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Napoleon and the Queen of Prussia

Library of Alexandria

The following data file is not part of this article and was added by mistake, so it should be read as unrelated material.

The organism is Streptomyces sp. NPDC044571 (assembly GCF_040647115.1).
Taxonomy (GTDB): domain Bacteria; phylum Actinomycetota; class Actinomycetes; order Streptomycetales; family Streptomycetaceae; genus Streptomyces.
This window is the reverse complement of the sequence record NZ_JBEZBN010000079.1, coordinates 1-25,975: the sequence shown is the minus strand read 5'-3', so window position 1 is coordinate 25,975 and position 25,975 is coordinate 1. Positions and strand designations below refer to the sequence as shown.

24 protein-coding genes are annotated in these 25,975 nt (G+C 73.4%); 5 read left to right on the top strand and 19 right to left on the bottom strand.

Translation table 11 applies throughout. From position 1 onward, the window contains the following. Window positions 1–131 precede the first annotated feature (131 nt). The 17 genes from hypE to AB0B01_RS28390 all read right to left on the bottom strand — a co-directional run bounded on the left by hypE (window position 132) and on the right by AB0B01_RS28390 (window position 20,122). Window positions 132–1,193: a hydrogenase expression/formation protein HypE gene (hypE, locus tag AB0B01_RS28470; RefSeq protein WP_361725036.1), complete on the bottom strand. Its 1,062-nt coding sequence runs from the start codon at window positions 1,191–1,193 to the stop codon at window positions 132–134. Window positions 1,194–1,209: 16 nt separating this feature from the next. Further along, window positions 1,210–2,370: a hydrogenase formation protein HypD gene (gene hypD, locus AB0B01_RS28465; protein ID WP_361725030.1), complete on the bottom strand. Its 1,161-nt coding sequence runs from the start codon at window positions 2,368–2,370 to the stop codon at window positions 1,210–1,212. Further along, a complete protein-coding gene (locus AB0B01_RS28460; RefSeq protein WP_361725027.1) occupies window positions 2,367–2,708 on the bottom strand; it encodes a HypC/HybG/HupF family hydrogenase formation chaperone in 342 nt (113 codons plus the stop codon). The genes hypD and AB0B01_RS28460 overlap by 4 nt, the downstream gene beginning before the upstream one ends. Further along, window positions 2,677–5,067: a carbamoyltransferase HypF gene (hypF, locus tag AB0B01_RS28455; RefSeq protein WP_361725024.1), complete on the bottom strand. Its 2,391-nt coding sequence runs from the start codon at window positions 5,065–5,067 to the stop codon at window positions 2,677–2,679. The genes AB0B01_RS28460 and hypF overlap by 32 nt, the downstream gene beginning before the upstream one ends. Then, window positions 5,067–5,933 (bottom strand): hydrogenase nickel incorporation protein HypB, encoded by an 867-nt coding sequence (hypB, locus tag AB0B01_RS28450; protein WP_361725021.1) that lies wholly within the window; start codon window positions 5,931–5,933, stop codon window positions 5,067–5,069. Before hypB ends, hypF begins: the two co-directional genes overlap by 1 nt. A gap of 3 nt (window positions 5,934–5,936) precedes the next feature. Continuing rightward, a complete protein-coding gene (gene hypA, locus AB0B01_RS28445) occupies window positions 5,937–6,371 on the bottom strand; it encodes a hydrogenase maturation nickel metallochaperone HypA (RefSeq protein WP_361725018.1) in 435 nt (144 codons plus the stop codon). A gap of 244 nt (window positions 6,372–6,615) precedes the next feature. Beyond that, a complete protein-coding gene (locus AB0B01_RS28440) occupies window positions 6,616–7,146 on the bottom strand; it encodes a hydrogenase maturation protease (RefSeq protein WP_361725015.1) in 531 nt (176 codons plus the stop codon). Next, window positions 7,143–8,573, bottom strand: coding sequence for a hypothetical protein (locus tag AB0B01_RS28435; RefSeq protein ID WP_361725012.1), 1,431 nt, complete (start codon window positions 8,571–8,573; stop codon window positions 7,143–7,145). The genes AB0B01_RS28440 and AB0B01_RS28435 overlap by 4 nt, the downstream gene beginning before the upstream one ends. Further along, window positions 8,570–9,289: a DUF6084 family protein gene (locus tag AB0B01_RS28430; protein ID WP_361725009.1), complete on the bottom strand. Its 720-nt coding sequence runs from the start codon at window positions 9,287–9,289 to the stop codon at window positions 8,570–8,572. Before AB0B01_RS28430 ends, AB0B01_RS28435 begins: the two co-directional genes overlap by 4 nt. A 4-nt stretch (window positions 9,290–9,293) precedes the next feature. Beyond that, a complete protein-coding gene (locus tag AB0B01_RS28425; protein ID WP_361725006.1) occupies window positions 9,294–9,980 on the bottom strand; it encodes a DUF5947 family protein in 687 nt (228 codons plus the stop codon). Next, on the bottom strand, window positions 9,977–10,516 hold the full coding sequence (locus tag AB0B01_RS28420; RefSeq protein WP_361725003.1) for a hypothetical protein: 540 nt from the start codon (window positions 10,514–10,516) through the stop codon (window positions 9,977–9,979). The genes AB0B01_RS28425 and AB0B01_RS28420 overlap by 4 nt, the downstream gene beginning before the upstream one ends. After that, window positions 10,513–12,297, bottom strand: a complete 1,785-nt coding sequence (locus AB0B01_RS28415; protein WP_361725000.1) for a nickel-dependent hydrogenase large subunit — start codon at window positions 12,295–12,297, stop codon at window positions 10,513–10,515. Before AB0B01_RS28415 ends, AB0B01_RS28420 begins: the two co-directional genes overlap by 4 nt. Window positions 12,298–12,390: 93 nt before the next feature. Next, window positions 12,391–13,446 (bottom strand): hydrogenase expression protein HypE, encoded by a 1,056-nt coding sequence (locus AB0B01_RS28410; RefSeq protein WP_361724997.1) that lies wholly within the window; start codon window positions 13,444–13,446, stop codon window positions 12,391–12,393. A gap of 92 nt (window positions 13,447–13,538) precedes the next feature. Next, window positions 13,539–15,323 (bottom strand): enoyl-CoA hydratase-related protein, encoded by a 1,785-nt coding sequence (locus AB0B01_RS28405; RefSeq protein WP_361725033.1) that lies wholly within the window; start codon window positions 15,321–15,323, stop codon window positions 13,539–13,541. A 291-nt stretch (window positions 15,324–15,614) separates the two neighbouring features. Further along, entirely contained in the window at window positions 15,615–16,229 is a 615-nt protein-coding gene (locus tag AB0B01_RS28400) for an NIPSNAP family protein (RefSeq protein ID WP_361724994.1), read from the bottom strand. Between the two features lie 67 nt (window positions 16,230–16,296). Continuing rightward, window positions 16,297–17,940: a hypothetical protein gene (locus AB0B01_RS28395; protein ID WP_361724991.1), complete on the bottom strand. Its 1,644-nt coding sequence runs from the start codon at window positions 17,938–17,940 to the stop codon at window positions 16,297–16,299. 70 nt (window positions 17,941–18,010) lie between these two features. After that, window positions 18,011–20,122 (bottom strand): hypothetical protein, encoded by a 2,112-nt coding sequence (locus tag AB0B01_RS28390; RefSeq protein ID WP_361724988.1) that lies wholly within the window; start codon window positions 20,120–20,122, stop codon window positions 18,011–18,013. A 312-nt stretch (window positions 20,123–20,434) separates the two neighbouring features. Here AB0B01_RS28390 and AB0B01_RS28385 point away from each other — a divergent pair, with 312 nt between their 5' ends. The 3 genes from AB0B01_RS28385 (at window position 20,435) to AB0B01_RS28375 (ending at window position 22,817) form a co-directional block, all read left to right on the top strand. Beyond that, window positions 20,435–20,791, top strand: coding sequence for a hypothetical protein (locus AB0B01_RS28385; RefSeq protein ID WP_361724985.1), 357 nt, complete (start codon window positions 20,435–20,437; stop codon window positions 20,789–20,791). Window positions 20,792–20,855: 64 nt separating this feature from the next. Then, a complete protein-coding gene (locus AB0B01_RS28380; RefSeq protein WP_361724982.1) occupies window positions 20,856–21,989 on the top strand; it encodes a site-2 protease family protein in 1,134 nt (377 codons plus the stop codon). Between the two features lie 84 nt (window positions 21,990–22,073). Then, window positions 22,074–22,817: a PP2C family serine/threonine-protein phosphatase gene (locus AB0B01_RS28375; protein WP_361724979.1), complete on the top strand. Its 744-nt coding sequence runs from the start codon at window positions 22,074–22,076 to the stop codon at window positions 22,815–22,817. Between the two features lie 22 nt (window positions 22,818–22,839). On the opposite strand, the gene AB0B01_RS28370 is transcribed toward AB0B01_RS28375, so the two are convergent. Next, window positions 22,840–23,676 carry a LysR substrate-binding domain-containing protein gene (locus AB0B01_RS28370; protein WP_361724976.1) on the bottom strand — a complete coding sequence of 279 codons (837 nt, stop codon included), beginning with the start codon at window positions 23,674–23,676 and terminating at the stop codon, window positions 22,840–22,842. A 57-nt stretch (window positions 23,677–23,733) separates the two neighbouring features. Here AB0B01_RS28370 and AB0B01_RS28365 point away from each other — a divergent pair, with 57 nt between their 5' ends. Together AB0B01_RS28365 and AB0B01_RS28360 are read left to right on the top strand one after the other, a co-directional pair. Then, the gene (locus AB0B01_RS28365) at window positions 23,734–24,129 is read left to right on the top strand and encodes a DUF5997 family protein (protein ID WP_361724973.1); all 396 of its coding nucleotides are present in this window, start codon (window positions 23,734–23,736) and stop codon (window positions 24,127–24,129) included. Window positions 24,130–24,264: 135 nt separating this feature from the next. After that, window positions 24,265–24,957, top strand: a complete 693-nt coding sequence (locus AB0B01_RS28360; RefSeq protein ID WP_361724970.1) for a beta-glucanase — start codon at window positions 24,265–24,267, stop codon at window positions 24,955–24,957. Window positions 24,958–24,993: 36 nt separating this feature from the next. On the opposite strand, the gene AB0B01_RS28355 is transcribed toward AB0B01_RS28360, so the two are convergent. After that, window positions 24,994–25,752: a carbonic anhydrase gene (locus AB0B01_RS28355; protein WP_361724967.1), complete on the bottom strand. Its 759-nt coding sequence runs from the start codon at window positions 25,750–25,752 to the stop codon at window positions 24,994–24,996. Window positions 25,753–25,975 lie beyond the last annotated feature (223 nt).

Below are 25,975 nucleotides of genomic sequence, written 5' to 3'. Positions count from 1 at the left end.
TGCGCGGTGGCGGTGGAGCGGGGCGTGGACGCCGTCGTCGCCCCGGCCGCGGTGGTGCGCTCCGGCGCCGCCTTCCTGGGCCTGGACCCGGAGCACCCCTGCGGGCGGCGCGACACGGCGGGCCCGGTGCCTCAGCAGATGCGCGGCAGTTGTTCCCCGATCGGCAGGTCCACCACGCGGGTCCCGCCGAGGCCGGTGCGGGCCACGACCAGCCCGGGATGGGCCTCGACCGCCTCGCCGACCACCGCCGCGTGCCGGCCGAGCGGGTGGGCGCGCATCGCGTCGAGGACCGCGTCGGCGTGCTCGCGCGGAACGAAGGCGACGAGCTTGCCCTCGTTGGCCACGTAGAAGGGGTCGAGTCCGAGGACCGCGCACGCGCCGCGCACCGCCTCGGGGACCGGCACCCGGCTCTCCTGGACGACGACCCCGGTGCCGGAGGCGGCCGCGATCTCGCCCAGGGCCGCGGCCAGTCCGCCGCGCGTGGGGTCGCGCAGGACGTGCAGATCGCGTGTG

FERDINAND VON SCHILL. Profound silence reigned in the valleys and gorges of Jena and Auerstadt. The battles were over. The victorious French had marched to Jena to repose for a few days, while the defeated Prussians had fled to Weimar, or were wandering across the fields and in the mountains, anxiously seeking for inaccessible places where they might conceal their presence from the pursuing enemy. A panic had seized the whole army. All presence of mind and sense of honor seemed to be lost. Every one thought only of saving his life, and of escaping from the conquering arms of the invincible French. Here and there, it is true, officers succeeded by supplications and remonstrances in stopping the fugitives, and in forming them into small detachments, with which the commanders attempted to join the defeated and retreating main force. But where was this main army? Whither had the Prince of Hohenlohe directed his vanquished troops? Neither the officers nor the soldiers knew. They marched along the high-roads, not knowing whither to direct their steps. But as soon as their restless eyes seemed to discern French soldiers at a distance, the Prussians took to their heels, throwing their muskets away to relieve their flight, and surrendering at discretion when there was no prospect of escape. In one instance a troop of one hundred Prussians surrendered to four French dragoons, who conducted their prisoners to headquarters; and once a large detachment hailed in a loud voice a few mounted grenadiers, who intended perhaps to escape from their superior force, and gave the latter to understand, by signals and laying down their arms, that they only wished to surrender and deliver themselves to the French